Reduce Reactivity, Practice Peace, and Shift from Samskaras to Shantih
written by Monica Edelstein
August in New Orleans can be a challenging time. It’s very hot, we’re in the middle of hurricane season, and the anniversary of Hurricane Katrina is on the horizon. I have two children, and by August, summer camps have ended, and we’re all generally hot, tired, bored, and grumpy. Often my husband and I are worn out by this point having already weathered some storm-related power outages (no AC) and sleepless nights tracking tropical storms. We’ve been on yellow alert for weeks, and we’re pretty drained, but it’s time to get everyone ready to return to school. Already on edge, I get into my overheated car to search for school supplies. It seems inevitable: Someone cuts me off, honks for me to get moving despite a passing train, and the line at the store seems to have completely stalled. My patterns of impatience and aggravation awaken and clamor for expression. It’s so easy to react in kind to an angry gesture, and so much harder to react kindly; easier to lose hold of my composure, rather than maintain a sense of peace and equilibrium. Even though I recognize my patterns and tendencies, the same scenario continues to challenge me — I keep reacting in ways I’d rather not. The yoga teachings can help us understand our minds and why we react the way we do. They provide guidance on how to reduce reactivity, practice peace, and shift from samskaras to shantih.
In Light on Life, BKS Iyengar explains that consciousness is like a lake. Our thoughts and emotions create passing ripples on the surface of the water. These surface movements of the water extend all the way down, nudging the sand on the bottom of the lake into mounds. These mounds are akin to samskaras – the patterns and tendencies produced by our past actions, which in turn influence our future reactions. When water passes over these deep mounds of samskara, ripples travel to the surface. The ripples deposit more sand upon the mounds; the cycle reinforces itself. Neuroscientists have noticed the same phenomenon: when we react to stimuli, neurons in the brain wire together, which means we are likely to have the same reaction to that stimuli in the future. To add a local analogy: like a pothole, the more you drive over it, the larger and more jarring it becomes. In order to change our thoughts and behaviors, we need to practice patterns that counteract the old ones. By blowing the water in the opposite direction we can move sand off of the mounds. Every time we do the opposite of our ingrained reaction, we start to change our unconscious patterns — we smooth out the bottom of the lake; we fill in our personal potholes.
Acting in opposition to our tendencies is at the heart of Patanjali’s Yoga Sutra I.33: Maitri karuna mudito upeksanam sukha dukha punya apunya visayanam bhavanatash citta prasadanam — To preserve the innate serenity of the mind a yogi should be happy for those who are happy, be compassionate toward those who are unhappy, be delighted for those who are virtuous, and be indifferent toward the wicked (translation by Sharon Gannon). Instead of feeling unlucky when I wind up in the checkout line with a broken register, I could feel happy for the people in the other lines who were able to proceed more quickly. Instead of responding in kind to the person who casts an obscene gesture and leans on their horn, I could summon kindness and compassion. I know what it’s like to feel impatient and angry–it kind of sucks. I hope that we all get to experience more patience and joy instead. I can change my thought patterns and thereby reduce reactivity, practice peace, and shift from samskaras to shantih.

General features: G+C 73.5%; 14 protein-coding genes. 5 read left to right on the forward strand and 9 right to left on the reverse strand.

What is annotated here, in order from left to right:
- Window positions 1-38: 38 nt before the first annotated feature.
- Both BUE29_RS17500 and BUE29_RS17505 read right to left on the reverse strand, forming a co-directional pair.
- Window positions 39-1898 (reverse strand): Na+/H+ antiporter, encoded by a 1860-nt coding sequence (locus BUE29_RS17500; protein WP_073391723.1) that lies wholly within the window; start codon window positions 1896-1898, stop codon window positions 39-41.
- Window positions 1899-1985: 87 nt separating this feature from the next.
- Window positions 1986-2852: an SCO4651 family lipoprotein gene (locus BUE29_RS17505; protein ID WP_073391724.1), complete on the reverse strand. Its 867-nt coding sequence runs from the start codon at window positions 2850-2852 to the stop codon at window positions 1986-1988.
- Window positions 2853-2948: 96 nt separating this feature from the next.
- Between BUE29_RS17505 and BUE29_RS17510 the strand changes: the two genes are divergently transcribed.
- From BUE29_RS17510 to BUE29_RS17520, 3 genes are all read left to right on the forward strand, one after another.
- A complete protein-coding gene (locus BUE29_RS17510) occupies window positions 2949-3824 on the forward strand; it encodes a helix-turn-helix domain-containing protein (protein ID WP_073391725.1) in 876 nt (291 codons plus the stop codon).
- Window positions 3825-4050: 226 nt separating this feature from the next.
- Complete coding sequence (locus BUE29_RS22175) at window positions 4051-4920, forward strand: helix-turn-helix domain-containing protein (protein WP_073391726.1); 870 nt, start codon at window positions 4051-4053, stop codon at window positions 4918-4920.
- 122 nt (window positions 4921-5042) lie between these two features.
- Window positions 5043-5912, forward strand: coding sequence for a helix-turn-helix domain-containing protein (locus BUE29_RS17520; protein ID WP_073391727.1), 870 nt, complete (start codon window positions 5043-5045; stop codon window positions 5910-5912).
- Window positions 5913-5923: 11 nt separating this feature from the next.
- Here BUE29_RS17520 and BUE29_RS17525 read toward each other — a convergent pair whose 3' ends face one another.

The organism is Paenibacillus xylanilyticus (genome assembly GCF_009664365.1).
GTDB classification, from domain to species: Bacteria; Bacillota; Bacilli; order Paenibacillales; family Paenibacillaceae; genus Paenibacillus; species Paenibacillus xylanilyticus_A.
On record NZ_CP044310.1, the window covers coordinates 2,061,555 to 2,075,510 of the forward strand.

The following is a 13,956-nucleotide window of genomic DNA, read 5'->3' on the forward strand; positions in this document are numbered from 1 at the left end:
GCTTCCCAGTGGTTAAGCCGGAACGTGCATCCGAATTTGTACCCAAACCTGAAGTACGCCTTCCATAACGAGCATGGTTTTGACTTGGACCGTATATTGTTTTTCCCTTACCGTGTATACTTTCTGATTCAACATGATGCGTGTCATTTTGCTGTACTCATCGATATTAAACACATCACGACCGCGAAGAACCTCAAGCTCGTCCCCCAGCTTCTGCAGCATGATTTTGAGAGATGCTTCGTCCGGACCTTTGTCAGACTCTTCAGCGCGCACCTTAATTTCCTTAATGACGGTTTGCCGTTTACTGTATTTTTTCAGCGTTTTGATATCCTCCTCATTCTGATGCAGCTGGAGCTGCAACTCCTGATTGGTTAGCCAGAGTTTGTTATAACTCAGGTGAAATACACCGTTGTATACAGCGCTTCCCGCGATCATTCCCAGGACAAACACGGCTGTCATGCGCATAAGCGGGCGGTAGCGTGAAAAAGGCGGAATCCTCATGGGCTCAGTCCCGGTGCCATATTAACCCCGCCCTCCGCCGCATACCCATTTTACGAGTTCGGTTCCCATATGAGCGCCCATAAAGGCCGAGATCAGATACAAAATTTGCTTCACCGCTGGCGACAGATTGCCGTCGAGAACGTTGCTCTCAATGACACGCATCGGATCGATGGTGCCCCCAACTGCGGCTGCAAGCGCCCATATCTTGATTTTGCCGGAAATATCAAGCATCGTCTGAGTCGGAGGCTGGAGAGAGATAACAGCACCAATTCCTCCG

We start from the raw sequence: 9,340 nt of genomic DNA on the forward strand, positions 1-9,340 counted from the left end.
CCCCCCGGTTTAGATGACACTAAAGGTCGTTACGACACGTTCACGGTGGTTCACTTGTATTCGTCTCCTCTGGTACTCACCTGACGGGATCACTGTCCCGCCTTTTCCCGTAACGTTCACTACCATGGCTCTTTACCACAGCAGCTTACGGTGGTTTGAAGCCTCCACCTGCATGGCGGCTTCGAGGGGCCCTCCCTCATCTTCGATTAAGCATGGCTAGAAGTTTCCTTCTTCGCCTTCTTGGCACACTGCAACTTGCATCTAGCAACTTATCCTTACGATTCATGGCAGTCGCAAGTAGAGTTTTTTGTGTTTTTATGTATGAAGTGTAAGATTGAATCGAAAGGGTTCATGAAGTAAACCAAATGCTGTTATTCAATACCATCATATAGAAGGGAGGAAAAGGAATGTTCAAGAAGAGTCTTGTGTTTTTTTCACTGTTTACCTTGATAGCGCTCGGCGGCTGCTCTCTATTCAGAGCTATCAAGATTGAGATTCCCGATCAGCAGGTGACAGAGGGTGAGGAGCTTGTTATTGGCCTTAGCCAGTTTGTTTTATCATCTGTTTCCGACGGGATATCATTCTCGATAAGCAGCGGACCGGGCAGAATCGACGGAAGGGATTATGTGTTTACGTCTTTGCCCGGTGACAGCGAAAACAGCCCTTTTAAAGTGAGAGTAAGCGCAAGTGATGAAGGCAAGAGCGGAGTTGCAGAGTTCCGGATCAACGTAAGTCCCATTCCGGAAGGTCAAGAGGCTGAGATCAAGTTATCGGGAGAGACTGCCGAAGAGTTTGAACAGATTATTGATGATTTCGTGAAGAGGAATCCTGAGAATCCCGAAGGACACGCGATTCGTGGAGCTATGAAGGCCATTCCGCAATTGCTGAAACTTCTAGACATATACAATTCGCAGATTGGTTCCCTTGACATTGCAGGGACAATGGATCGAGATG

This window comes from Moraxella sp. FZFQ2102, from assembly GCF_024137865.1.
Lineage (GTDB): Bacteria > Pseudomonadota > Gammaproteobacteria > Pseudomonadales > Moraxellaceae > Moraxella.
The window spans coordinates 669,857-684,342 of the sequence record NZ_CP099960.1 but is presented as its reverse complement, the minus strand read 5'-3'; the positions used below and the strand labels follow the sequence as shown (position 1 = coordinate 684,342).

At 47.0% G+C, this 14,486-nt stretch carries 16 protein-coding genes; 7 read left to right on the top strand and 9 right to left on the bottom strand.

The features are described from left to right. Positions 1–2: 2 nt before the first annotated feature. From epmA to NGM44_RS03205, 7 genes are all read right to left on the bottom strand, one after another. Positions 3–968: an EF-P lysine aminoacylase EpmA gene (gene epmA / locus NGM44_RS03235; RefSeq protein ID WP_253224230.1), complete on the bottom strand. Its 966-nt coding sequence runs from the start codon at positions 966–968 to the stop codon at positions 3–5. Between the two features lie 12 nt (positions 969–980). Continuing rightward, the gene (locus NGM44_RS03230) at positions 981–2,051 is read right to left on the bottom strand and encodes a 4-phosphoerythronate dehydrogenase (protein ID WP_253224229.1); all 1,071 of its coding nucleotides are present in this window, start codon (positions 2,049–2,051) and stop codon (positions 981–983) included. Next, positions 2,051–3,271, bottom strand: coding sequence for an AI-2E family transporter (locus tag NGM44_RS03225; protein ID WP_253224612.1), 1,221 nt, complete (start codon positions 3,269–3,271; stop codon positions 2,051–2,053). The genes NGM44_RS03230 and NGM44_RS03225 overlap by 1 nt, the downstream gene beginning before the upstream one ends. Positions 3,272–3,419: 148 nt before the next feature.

Changing our patterns is far from easy. In the book Buddha’s Brain, Rick Hanson, a neuropsychologist and meditation teacher, explains that over the course of human evolution our brains became hardwired to focus on negative experiences. We have to make an extra effort to internalize positive experiences. When we practice mindfulness during a positive experience — really take in the positive thoughts and feelings — we start to actually reshape the tissues of our brains, increasing tendencies towards peace and joy, while reducing tendencies towards reactivity and suffering. These days, when someone lets me in front of them in a line of traffic, I steep myself in feelings of gratitude. I notice my patterns starting to change. Hanson emphasizes that this practice of actively internalizing good thoughts and experiences “is not about putting a happy shiny face on everything, nor is it about turning away from the hard things in life. It’s about nourishing well-being, contentment, and peace inside that are refuges you can always come from and return to.” Mindfulness awakens us to our innate abilities to find peace and joy, which are often overshadowed by our evolutionary urges to zoom in on the negative.
This month, bring mindfulness to your yoga practice. Focus on the breath, move slowly and with intention through transitions, and bring awareness to the muscle actions of the body as you hold a pose. Play with opposites: balance effort with ease. Notice where your mind goes in different poses, build awareness of your thought patterns, and start to let them go. Add a couple minutes of pranayama (breathing exercises like sama vritti where the inhalations and exhalations are equal in length) and/or meditation to your daily routine.
Recent studies by Western scientists have affirmed what yogic texts and Buddhist teachings have been saying for over a thousand years: meditation has positive effects on our emotional and physical well-being. It activates the parasympathetic nervous system and improves areas of the brain associated with feelings of happiness, emotional regulation, and self-control. Meditation has been shown to increase immune function, decrease inflammation and stress-related cortisol, and improve a variety of conditions including cardiovascular disease, asthma, type II diabetes, and chronic pain. The physical and psychological effects of meditation come together as we reduce reactivity, practice peace, and shift from samskaras to shantih.